European Commerce Chamber worried by China’s anti-terror law

European Chamber of Commerce in China says it still has concerns on new anti-terror law despite positive developments

Photo by: Reuters
Photo by: Reuters

An Weixing, the head of the Public Security Ministry's counter-terrorism division, speaks at a news conference after China's parliament passed a controversial new anti-terrorism law in Beijing, December 27, 2015

The European Chamber of Commerce in China still has concerns about China’s new anti-terror law despite the few changes made.

The controversial anti-terrorism law passed on Sunday allows the Chinese Army to get involved in operations overseas.

"The European Chamber recognises the positive developments in terms of removing the language that required the submission of encryption codes and server/data localisation from the final version," the European Chamber said in a statement.

However, the Chamber still has some concerns.

"Some concerns remain over issues such as market access, intellectual property rights, and the obligation to monitor, report and censor terrorist content," it said.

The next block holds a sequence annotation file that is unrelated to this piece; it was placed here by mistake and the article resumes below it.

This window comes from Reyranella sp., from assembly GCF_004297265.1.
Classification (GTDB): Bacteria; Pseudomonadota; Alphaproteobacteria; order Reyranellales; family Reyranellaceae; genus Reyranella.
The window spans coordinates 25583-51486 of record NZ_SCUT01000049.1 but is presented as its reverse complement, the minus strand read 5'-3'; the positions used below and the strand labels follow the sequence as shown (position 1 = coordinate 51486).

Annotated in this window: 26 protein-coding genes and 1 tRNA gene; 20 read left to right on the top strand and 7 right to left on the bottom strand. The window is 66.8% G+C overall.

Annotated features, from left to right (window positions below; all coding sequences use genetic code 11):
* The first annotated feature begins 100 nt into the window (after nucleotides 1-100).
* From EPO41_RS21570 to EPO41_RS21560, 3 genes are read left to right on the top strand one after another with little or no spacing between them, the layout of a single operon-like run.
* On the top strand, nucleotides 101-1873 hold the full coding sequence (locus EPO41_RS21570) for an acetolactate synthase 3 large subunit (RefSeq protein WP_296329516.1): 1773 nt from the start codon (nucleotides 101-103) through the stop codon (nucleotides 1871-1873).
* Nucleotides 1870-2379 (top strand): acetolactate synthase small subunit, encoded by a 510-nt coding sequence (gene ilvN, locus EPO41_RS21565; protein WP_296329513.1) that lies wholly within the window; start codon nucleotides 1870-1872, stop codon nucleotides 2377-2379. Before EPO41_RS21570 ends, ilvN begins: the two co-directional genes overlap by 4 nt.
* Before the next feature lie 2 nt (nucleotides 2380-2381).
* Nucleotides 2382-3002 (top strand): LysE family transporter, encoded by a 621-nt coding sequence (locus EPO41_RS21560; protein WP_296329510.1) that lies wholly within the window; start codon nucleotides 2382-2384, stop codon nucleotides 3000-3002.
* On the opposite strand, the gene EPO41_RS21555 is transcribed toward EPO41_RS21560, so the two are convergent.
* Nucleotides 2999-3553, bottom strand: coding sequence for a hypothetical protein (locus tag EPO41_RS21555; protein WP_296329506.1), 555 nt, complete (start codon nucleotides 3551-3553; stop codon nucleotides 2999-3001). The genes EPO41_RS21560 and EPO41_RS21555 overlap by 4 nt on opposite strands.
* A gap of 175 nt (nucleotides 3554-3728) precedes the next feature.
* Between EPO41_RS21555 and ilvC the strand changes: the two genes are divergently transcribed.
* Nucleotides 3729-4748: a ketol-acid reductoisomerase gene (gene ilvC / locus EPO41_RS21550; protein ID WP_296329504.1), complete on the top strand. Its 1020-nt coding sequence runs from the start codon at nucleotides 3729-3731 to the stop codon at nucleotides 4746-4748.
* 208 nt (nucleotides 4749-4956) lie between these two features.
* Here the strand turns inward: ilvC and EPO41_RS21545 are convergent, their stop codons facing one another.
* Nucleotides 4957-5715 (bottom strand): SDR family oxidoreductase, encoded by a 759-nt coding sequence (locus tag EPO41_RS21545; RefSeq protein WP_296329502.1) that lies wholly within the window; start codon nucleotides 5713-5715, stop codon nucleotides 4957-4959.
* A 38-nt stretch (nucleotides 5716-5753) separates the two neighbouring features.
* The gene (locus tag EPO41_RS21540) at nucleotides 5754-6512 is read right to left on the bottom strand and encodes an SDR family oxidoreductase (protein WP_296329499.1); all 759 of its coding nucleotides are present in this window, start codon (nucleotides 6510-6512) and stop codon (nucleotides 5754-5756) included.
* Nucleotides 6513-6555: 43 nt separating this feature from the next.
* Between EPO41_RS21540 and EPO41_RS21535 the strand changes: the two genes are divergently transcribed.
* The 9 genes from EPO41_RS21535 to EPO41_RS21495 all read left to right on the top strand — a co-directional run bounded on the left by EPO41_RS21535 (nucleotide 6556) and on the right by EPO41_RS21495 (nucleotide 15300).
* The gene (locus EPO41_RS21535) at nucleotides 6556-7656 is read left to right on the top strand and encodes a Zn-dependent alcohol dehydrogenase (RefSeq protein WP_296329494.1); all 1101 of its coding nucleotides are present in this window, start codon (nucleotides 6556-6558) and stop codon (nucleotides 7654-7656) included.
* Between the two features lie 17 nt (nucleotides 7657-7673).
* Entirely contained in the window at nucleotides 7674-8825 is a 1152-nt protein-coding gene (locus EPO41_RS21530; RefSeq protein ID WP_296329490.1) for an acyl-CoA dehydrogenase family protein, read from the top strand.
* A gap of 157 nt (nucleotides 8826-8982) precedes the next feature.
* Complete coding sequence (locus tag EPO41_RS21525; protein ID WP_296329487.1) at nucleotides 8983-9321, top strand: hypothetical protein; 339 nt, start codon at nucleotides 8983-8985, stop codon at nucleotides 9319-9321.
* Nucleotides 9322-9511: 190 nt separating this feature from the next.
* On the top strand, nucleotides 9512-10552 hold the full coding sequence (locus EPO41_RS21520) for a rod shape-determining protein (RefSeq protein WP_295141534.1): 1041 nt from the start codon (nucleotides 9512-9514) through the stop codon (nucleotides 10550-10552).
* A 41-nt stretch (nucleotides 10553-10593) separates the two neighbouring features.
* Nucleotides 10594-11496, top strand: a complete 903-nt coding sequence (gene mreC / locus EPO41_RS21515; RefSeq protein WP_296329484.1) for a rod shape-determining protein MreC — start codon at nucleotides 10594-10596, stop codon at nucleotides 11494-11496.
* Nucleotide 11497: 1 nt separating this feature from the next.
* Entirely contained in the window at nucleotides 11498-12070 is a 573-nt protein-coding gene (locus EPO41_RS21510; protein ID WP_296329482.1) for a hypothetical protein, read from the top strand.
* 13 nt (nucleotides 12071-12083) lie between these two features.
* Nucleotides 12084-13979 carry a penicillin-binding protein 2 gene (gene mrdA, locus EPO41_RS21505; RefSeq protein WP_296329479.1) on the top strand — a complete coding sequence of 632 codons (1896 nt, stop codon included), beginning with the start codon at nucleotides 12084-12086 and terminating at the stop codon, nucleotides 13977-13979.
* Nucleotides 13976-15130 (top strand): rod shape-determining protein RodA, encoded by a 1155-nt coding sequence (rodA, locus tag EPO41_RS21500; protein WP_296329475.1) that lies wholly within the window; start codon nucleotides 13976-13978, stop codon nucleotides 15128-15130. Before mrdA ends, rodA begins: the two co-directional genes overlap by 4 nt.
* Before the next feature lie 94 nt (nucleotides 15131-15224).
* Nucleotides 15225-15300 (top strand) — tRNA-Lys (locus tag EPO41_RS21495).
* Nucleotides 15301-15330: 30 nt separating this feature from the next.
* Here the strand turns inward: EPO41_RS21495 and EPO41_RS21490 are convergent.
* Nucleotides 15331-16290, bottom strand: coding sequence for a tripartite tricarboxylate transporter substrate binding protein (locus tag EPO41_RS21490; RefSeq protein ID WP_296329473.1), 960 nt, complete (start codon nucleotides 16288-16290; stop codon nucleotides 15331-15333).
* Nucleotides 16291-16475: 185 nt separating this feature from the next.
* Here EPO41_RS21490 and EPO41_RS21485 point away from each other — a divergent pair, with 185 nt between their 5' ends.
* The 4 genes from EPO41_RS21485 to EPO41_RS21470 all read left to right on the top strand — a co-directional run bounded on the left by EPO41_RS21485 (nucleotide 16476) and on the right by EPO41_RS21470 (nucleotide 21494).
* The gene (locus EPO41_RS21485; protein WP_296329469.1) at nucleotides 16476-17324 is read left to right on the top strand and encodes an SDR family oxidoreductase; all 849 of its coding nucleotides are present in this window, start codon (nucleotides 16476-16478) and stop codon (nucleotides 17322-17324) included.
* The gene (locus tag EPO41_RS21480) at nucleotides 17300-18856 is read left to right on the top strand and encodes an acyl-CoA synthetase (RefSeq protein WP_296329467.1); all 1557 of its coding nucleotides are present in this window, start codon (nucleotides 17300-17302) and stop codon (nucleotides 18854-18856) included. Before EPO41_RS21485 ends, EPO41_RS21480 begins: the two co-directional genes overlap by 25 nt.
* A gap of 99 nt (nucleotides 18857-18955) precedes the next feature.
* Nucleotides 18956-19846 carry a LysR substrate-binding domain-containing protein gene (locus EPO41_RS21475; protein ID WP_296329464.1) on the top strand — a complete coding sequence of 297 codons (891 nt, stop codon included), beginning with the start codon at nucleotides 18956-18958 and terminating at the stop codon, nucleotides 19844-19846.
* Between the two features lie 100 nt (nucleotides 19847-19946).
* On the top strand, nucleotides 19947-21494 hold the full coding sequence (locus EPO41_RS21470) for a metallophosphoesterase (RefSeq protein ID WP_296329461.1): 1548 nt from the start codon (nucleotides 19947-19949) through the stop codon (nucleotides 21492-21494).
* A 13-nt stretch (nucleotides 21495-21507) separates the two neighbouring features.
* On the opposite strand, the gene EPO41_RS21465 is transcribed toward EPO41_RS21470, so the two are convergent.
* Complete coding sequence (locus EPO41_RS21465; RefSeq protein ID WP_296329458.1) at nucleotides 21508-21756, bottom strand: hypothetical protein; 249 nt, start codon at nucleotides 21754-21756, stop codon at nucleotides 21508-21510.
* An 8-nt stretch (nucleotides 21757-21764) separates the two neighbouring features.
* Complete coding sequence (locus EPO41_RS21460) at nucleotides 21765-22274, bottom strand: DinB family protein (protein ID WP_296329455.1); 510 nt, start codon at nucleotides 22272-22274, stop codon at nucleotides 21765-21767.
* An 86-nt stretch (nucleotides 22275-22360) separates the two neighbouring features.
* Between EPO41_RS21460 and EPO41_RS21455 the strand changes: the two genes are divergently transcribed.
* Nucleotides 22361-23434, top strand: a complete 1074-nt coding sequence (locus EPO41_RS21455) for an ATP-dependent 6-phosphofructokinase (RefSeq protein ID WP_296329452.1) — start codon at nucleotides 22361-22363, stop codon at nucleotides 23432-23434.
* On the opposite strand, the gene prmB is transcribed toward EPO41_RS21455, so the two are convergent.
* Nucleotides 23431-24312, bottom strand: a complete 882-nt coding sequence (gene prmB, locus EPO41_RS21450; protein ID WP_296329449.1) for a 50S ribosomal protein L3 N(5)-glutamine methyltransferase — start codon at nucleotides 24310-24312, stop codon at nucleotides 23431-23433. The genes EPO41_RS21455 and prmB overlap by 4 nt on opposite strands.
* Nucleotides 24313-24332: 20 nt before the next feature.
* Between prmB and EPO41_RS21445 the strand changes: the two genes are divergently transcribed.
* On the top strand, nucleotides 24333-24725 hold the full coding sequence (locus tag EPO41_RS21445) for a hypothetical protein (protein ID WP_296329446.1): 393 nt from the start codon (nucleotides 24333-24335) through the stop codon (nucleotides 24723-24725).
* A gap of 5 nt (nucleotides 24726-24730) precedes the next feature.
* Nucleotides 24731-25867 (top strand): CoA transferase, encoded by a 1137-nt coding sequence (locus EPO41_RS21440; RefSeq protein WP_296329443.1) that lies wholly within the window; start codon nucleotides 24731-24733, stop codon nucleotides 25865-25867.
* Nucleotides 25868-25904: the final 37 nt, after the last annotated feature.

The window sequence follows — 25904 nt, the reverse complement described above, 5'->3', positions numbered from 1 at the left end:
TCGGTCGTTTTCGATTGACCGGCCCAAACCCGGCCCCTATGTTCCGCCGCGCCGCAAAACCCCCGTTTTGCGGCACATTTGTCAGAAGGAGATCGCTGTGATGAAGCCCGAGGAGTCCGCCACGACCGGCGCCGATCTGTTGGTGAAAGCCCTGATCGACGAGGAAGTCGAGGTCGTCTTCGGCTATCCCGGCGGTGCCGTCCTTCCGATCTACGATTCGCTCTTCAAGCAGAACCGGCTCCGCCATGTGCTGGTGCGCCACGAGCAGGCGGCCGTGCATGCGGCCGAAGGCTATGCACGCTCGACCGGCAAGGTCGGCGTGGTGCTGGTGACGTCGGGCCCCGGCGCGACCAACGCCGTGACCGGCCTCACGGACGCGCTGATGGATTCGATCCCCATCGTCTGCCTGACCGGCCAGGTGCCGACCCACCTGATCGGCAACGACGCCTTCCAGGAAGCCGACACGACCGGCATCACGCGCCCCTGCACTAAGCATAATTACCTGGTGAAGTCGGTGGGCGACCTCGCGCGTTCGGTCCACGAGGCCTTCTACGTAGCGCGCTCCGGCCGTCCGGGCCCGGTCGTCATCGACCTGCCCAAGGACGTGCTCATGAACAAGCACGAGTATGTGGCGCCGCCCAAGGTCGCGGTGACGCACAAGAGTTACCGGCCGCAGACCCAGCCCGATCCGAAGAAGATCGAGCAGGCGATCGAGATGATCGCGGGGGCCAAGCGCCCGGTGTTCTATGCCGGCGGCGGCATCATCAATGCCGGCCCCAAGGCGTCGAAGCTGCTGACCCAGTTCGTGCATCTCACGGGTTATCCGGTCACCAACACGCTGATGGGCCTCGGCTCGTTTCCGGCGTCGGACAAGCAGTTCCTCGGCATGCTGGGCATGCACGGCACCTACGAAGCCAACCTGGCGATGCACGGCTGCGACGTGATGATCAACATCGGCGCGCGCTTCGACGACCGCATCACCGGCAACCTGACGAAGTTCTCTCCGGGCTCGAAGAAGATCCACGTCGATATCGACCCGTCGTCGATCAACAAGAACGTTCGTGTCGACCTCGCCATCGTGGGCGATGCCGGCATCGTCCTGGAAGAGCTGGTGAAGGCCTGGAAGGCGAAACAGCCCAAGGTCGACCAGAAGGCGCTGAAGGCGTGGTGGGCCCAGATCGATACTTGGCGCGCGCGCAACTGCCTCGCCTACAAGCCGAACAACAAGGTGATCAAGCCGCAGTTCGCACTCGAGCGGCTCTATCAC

It also said the chamber called for "a thorough and timely public call for comments" on its implementation.

The draft law initially included technology firms to install “backdoor” and the companies to keep servers and user data within China, which are later removed from the law.

“Backdoor” is a method in computer system, often secret, which consists of bypassing normal authentication in products, cryptosystems or algorithm.

Chinese officials say their country faces a growing threat from militants and separatists, referring to the Xinjiang region where hundreds have died in the past few years.

The new law also restricts media to censor details of the army’s activities, which especially includes the region, nor show scenes that are "cruel and inhuman."

It caused deep concerns in Western countries over human rights violations such as freedom of speech and also because of cyber provisions.

US President Barack Obama raised his concerns to Chinese President Xi Jinping about the law, which was adopted in July requiring all key network infrastructure and information systems to be “secure and controllable.”

TRTWorld and agencies